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What keeps clouds afloat in the air

  1. Apr 24, 2007 #1
    Are clouds held in the air by archimedes principle or by rising heat or something else?
  2. jcsd
  3. Apr 24, 2007 #2


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    This may be oversimplifying, but water (mol.wt.=18) molecules are lighter than oxygen (32) or nitrogen (28) molecules.
  4. Apr 24, 2007 #3


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    Except clouds aren't steam, they are small droplets of water/ice.
    Strictly speaking clouds don't float ( they aren't boyant in air ), there are 2 mechanisms keeping them up;
    1, Thermal motion of all the air molecules hitting the water droplets at random stops them settling out.
    2, As droplets fall through the bottom of the cloud they hit warmer air, evaporate and as lighter than air water molecules float up through the cloud until they can condense back into water. This is what gives fluffy (can't spell cumulous ) clouds their sharp edges.
  5. Apr 24, 2007 #4


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    Not quite. Clouds do float and the effect is buoyancy.

    This is true.

    As mathman said, moist air is lighter than dry air of the same molecular density. The cloud is very fine droplets dispersed in lighter air such that the mass of the cloud is suspended. And there are currents driven by variations in density and evaporation/condensation.

    Last edited by a moderator: Apr 22, 2017
  6. Apr 25, 2007 #5
    You are both right but you are not talking the same language.
    Clouds, as a whole, air plus droplets do float.
    But the droplets or ice crystals in the cloud are not buoyant.

    I just want to avoid confusion in inexperienced people.
  7. Apr 25, 2007 #6


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    Good point - it's the usual physics point of view in the difference between an ideal simplified static system where water/ice droplets don't float in air, and the real world dynamic system where clouds as an object definately do!
  8. Apr 25, 2007 #7
    Astronuc, that was a great explanation.
    Let me try an analogy with dust. Dust can be kept aloft for awhile by brownian motion, but will eventually settle out in still air. A "cloud" of dust in a warm updraft could be carried upwards by the air around it, but we don't see stable clouds of dust because there's no mechanism connecting the dust with the lighter air.
    In the case of clouds, the droplets of water maintain 100% relative humidity around themselves, so it's a stable system sort of like a lighter-than-air balloon without the balloon.

    What I always find fascinating is the sharpness of the air interfaces - - the flat bottoms of clouds, the razor-straight frost line on a hillside, the horizontal layer of smoke in a bar etc. I don't really get why the layers are so sharply separated.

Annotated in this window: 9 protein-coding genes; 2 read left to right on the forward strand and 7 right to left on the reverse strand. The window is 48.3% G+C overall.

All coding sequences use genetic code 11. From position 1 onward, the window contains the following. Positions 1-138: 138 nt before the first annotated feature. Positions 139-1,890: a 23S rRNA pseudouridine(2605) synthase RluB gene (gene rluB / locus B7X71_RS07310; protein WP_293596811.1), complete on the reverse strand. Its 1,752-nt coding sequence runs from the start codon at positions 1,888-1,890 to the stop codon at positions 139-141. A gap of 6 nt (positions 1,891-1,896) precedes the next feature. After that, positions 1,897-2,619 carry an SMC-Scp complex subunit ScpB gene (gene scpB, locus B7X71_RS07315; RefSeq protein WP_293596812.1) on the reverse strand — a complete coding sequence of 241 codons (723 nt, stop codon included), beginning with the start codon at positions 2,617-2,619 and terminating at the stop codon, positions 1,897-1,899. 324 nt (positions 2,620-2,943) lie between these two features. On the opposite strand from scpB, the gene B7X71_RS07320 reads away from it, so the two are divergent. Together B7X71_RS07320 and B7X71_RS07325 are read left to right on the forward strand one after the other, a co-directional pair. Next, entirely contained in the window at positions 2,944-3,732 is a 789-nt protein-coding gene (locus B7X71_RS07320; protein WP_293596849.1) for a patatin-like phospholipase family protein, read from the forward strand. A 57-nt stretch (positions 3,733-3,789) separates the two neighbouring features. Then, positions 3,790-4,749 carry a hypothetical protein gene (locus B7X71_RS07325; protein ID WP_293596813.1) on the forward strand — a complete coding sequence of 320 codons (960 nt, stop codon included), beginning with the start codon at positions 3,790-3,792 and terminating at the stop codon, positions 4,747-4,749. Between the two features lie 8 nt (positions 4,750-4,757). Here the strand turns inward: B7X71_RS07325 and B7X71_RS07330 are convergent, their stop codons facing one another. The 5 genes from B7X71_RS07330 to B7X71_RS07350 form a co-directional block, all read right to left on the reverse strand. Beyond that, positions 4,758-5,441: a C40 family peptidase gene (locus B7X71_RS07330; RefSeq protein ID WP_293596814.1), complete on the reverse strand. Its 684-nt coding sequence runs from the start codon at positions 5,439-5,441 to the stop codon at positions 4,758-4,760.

9. Apr 26, 2007 #8
    Right. But as moist air contains less than 1% of water vapor, the difference of density is less than .3% (a third of a percent). If there are droplets or ice, the global density of the cloud is higher (I have not an idea of how much).
  10. Apr 26, 2007 #9
    In a bars, it is due to air density. Hot air is lighter. And air expired from the lungs is hotter. But there must not be things to mix the air (fans, brawls, etc).
    In the atmosphere and in the mountains it is due to the fact that air is colder upwards. This may seem in contradiction with the previous phrase. But you must take in account the "adiabatic gradient".
    The flat bottoms of clouds are due to the same phenomenon. When the air lifts, it cools and, at some good height, it takes the good temperature for the moisture to condense and form droplets: a cloud. The height is the same for extended surfaces and all the nearby clouds form at the same height.
  11. Apr 26, 2007 #10
    The cloud is not formed in the ground air and goes up to its height. Clouds are formed right in that height. Because of the low temperature, water vapour condenses into droplets. The droplets of course are water so they tend downward. But when water vapour condenses, it gives off heat and this heat keeps the droplet+air mixture lighter or equal to around air. That is why clounds are floating.
  12. Apr 26, 2007 #11
    I've never observed that (though my area of Australia is likely less suitable), under what conditions (and where) do you frequently see it?
  13. Apr 27, 2007 #12
    -*Is it possible to make a cloud cool quickly so that it becomes one big block of ice and crashes to Earth? The opposite could happen - I could explode an atom bomb in a frozen lake and form a cloud! If the cloud to ice scenario is impossible is this because of entropy considerations?
  14. Apr 27, 2007 #13
    A cloud is a lot or air and just a little water (much less that 1%). It cannot become a big block of ice. And entropy is for nothing.
    Ice to cloud is what happens in atom o nuclear explosions.
  15. Apr 29, 2007 #14
    There are water molecules and ice-crystals in clouds - why can't these come together to form a block of ice? It has never been seen to happen in nature but could it be made to happen by people? I suppose at the root of this question is this:how big can ice-crystals grow in a cloud and if there is a limit to their size, why is there a limit?
  16. Apr 29, 2007 #15
    You cannot make all the water or ice in a cloud come together to form a block.
    Involuntarily, people can collect tens of kilograms of ice from clouds on the wings of planes until the plane crashes or until the pilot switch on the wing heating mechanism.
    Ice crystals are limited to a few millimeters, but ice crystal aggregates, that is: "hail" can grow big, destructive and even fatal. Maybe the record book gives several tons, but I think that 1 kg hailstones are rare but possible.
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